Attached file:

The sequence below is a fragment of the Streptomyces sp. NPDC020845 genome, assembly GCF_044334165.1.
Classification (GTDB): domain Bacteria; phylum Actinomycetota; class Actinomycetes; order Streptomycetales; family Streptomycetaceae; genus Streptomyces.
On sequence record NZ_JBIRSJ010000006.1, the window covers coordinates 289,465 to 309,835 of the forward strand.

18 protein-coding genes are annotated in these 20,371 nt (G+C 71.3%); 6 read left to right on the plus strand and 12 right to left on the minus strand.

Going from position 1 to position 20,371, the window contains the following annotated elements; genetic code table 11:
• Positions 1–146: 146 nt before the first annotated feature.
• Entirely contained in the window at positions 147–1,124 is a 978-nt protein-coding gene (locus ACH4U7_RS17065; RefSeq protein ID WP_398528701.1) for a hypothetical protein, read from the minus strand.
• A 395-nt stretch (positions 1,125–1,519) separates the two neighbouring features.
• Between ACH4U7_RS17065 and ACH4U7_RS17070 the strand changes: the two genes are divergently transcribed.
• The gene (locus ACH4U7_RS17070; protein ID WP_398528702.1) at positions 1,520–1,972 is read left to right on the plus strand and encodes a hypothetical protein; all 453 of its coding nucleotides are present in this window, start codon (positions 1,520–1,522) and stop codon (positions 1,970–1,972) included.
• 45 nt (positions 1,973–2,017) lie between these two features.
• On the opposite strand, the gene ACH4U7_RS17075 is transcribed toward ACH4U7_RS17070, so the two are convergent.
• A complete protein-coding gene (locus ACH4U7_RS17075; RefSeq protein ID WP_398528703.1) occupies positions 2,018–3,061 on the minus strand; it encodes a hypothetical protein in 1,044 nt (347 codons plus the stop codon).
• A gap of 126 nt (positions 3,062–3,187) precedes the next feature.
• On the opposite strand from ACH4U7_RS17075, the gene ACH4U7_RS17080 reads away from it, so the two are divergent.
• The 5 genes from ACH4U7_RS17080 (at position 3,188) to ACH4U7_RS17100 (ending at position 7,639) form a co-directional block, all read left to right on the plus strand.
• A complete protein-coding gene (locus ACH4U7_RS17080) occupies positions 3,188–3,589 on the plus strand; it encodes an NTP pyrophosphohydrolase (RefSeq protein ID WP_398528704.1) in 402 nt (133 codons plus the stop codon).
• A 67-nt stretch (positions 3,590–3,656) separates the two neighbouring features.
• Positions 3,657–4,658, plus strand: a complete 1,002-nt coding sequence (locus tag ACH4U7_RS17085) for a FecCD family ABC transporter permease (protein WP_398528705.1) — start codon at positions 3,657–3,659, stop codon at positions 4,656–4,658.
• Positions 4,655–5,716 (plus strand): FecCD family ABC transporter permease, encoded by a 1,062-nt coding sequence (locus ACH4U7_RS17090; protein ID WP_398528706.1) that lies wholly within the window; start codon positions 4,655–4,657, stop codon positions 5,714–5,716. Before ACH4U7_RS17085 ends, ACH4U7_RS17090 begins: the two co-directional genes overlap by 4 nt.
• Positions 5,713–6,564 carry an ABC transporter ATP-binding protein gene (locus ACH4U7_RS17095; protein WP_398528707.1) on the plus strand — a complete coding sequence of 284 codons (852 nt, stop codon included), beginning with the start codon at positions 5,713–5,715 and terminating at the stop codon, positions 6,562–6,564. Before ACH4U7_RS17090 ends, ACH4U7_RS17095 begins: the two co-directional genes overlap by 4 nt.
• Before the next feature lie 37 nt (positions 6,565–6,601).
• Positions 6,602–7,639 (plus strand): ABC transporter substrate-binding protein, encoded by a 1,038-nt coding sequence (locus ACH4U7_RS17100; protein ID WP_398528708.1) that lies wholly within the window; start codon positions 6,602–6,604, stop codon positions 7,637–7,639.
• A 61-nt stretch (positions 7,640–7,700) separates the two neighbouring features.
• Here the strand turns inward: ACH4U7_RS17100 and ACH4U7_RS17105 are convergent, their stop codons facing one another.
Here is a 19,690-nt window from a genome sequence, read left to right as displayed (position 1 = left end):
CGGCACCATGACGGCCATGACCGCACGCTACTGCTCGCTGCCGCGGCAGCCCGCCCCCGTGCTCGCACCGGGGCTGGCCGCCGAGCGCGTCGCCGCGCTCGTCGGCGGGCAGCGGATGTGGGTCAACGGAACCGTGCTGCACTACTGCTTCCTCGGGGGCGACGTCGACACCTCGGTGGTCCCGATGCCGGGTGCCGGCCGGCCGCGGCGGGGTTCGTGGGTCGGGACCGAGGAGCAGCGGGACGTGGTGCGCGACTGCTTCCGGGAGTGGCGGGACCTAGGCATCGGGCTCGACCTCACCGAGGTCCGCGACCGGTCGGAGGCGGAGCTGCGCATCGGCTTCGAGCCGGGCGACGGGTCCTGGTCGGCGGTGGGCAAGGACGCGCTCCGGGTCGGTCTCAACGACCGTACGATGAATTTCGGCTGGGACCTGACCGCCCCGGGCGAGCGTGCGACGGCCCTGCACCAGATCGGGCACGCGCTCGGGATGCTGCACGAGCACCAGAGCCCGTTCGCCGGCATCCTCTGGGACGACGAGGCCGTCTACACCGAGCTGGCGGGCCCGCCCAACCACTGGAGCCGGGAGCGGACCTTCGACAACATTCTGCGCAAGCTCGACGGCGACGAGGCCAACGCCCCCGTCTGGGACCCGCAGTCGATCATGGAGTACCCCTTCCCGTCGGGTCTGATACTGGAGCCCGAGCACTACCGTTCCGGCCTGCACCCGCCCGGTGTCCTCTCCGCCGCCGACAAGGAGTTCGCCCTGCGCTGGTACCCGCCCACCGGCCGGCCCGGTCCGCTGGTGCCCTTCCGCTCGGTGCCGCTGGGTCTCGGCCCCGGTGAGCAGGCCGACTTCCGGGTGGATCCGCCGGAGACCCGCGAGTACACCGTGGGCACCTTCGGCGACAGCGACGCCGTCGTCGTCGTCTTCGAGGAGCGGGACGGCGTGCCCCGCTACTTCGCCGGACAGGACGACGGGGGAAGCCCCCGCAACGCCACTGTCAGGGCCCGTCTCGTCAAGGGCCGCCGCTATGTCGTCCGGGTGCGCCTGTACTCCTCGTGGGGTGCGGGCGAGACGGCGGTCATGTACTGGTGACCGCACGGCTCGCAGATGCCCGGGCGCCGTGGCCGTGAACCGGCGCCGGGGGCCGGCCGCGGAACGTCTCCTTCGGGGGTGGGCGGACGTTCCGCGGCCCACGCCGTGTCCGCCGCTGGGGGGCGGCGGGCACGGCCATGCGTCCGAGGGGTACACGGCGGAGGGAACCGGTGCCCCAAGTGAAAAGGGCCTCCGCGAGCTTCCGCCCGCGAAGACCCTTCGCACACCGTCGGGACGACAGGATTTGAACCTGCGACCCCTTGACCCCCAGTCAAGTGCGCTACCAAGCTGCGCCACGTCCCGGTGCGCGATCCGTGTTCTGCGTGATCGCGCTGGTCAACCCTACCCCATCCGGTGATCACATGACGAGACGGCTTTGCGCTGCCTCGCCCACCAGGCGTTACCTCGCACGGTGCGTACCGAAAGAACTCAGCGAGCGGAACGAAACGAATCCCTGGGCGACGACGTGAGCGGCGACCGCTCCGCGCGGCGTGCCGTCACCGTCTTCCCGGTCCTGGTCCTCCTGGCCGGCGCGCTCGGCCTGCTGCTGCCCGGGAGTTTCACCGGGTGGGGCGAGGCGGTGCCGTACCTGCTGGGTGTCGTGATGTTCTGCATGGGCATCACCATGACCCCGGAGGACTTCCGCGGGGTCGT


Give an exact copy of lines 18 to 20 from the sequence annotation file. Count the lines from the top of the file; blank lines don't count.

• A 67-nt stretch (positions 3,590–3,656) separates the two neighbouring features.
• Positions 3,657–4,658, plus strand: a complete 1,002-nt coding sequence (locus tag ACH4U7_RS17085) for a FecCD family ABC transporter permease (protein WP_398528705.1) — start codon at positions 3,657–3,659, stop codon at positions 4,656–4,658.
• Positions 4,655–5,716 (plus strand): FecCD family ABC transporter permease, encoded by a 1,062-nt coding sequence (locus ACH4U7_RS17090; protein ID WP_398528706.1) that lies wholly within the window; start codon positions 4,655–4,657, stop codon positions 5,714–5,716. Before ACH4U7_RS17085 ends, ACH4U7_RS17090 begins: the two co-directional genes overlap by 4 nt.